He has been at the center of a controversy involving the situation of women
and children at the church. Last year the bishop approached the courts
seeking that a curator be appointed for minors living at the church.
The Methodist Church of Southern Africa said Verryn acted unilaterally in
launching the application. The church said it only allowed the presiding
bishop or the church's general secretary to bring an application before a
VOA Studio 7 correspondent Benedict Nhlapho reported from Johannesburg.
Meanwhile South African Labor Minister Membathisi Mdladlana toured farming
communities around De Doorns, a Western Cape town 150 kilometers from Cape
Town where Zimbabweans were attacked and driven from their homes amid
intense competition for agricultural jobs.
A spokesman for the minister, Tebaho Thejane, said Mdladlana met farm
workers, employers and other stakeholders to discuss hiring practices which
sparked the November violence, and other related issues.
Thejane said Mdladlana was inviting Zimbabwean Labor Minister Paurina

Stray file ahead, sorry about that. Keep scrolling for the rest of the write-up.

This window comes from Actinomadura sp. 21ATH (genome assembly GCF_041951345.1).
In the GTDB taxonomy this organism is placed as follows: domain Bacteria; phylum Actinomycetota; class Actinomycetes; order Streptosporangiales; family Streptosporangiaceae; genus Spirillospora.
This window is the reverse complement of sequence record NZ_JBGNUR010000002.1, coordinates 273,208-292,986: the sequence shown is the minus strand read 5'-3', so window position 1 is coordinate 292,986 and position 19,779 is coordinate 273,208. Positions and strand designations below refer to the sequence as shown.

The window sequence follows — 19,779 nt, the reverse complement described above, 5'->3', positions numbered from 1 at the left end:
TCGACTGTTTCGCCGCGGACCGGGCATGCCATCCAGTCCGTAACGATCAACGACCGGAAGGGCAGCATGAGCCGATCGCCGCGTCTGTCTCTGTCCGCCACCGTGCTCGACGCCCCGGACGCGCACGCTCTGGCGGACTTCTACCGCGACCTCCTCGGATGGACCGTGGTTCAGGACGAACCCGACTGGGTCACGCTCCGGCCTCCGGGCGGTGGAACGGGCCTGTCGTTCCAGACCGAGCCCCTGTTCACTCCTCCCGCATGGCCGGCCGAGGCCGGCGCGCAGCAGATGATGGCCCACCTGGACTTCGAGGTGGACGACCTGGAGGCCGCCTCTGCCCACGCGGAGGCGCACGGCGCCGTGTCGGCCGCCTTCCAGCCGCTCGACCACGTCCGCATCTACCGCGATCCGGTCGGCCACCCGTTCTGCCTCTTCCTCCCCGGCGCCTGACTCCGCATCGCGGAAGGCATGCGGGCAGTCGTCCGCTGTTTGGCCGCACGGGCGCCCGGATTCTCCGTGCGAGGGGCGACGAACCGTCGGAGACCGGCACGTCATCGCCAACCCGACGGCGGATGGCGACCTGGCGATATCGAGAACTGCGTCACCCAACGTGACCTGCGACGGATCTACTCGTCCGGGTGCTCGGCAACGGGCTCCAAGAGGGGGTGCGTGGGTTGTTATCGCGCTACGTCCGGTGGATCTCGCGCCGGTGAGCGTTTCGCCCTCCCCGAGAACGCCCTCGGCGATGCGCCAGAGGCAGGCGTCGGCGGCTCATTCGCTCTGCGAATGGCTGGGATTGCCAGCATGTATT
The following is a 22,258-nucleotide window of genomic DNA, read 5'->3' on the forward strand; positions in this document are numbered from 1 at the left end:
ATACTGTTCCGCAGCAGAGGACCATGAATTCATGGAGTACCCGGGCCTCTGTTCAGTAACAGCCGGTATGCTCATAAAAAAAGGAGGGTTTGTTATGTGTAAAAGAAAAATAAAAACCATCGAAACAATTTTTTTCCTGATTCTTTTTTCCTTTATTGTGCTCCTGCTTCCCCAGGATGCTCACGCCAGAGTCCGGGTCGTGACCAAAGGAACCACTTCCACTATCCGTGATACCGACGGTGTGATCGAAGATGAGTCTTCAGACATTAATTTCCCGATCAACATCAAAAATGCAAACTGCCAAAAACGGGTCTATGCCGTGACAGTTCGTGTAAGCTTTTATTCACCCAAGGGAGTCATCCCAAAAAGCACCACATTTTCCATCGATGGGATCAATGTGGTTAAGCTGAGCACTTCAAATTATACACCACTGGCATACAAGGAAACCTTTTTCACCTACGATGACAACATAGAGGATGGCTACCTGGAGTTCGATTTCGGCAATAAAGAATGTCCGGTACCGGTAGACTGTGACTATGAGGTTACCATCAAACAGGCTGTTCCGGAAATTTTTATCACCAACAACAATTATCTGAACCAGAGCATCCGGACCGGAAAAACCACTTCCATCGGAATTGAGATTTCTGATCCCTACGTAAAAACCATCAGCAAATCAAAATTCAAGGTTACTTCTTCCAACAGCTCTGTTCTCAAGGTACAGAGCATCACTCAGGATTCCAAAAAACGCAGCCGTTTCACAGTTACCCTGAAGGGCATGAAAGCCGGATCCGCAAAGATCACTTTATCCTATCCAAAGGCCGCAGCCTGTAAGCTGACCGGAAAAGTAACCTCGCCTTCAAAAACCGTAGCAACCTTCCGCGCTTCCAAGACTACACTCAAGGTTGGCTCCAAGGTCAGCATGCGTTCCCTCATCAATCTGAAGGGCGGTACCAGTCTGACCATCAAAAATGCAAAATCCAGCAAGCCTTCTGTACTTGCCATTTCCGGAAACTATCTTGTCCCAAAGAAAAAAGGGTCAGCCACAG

Gwanyanya to discuss the issues causing tension.
Published: 2010/01/27 06:33:48 AM
PRETORIA - The Australian government, a vocal critic of Harare and one of
the governments instrumental in getting it kicked out of the Commonwealth,
has softened its approach and will now provide assistance to Zimbabwe.
"We have agreed on projects to help Zimbabwe with taxation laws as well as
water and sanitation technical expertise," Australian Foreign Minister
Stephen Smith told reporters yesterday.
He said Zimbabwe needed technical expertise to reform its tax laws and build
Smith said Australia's longstanding view about Zimbabwe's President Robert
Mugabe was that he ought to leave office. But he said that political
developments in the country were encouraging.
He said Australia was keen to step up trilateral co-operation in support of
recovery efforts in Zimbabwe. Since the establishment of the all-party
government, Australia had provided more than 33m in assistance to Zimbabwe,
including 5m in funding through the Africa Enterprise Challenge Fund.
He announced a further commitment of up to 6m to co-operate with SA in
supporting the recovery of the Zimbabwean economy and basic services. The
funding would support collaboration between the South African and Zimbabwean